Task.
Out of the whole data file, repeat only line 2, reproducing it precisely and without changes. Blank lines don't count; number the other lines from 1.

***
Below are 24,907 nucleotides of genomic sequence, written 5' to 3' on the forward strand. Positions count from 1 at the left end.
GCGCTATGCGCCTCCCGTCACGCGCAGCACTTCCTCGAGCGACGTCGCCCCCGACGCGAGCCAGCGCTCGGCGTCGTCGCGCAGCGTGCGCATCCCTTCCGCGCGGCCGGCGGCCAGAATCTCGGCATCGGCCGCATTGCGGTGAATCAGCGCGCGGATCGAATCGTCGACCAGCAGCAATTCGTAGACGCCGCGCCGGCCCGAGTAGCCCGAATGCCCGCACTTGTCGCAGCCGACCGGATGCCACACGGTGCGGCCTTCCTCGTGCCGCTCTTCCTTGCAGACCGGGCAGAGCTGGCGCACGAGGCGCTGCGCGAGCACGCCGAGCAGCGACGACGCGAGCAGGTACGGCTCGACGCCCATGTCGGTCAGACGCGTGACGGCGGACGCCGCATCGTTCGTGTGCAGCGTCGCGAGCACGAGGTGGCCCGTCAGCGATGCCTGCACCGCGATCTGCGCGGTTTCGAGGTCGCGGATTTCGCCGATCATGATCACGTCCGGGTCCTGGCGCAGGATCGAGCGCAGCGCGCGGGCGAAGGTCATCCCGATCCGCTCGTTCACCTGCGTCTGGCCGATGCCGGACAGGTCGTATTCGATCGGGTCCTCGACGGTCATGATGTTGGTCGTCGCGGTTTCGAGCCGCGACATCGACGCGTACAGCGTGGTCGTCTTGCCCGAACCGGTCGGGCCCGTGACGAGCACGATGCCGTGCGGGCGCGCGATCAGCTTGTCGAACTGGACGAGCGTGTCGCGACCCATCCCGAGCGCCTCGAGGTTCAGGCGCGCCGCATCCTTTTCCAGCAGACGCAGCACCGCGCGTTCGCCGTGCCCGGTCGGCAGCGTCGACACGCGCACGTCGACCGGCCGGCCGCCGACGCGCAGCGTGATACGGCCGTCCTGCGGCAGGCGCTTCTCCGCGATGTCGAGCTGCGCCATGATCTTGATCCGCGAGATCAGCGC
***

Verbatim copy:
GCGCTATGCGCCTCCCGTCACGCGCAGCACTTCCTCGAGCGACGTCGCCCCCGACGCGAGCCAGCGCTCGGCGTCGTCGCGCAGCGTGCGCATCCCTTCCGCGCGGCCGGCGGCCAGAATCTCGGCATCGGCCGCATTGCGGTGAATCAGCGCGCGGATCGAATCGTCGACCAGCAGCAATTCGTAGACGCCGCGCCGGCCCGAGTAGCCCGAATGCCCGCACTTGTCGCAGCCGACCGGATGCCACACGGTGCGGCCTTCCTCGTGCCGCTCTTCCTTGCAGACCGGGCAGAGCTGGCGCACGAGGCGCTGCGCGAGCACGCCGAGCAGCGACGACGCGAGCAGGTACGGCTCGACGCCCATGTCGGTCAGACGCGTGACGGCGGACGCCGCATCGTTCGTGTGCAGCGTCGCGAGCACGAGGTGGCCCGTCAGCGATGCCTGCACCGCGATCTGCGCGGTTTCGAGGTCGCGGATTTCGCCGATCATGATCACGTCCGGGTCCTGGCGCAGGATCGAGCGCAGCGCGCGGGCGAAGGTCATCCCGATCCGCTCGTTCACCTGCGTCTGGCCGATGCCGGACAGGTCGTATTCGATCGGGTCCTCGACGGTCATGATGTTGGTCGTCGCGGTTTCGAGCCGCGACATCGACGCGTACAGCGTGGTCGTCTTGCCCGAACCGGTCGGGCCCGTGACGAGCACGATGCCGTGCGGGCGCGCGATCAGCTTGTCGAACTGGACGAGCGTGTCGCGACCCATCCCGAGCGCCTCGAGGTTCAGGCGCGCCGCATCCTTTTCCAGCAGACGCAGCACCGCGCGTTCGCCGTGCCCGGTCGGCAGCGTCGACACGCGCACGTCGACCGGCCGGCCGCCGACGCGCAGCGTGATACGGCCGTCCTGCGGCAGGCGCTTCTCCGCGATGTCGAGCTGCGCCATGATCTTGATCCGCGAGATCAGCGC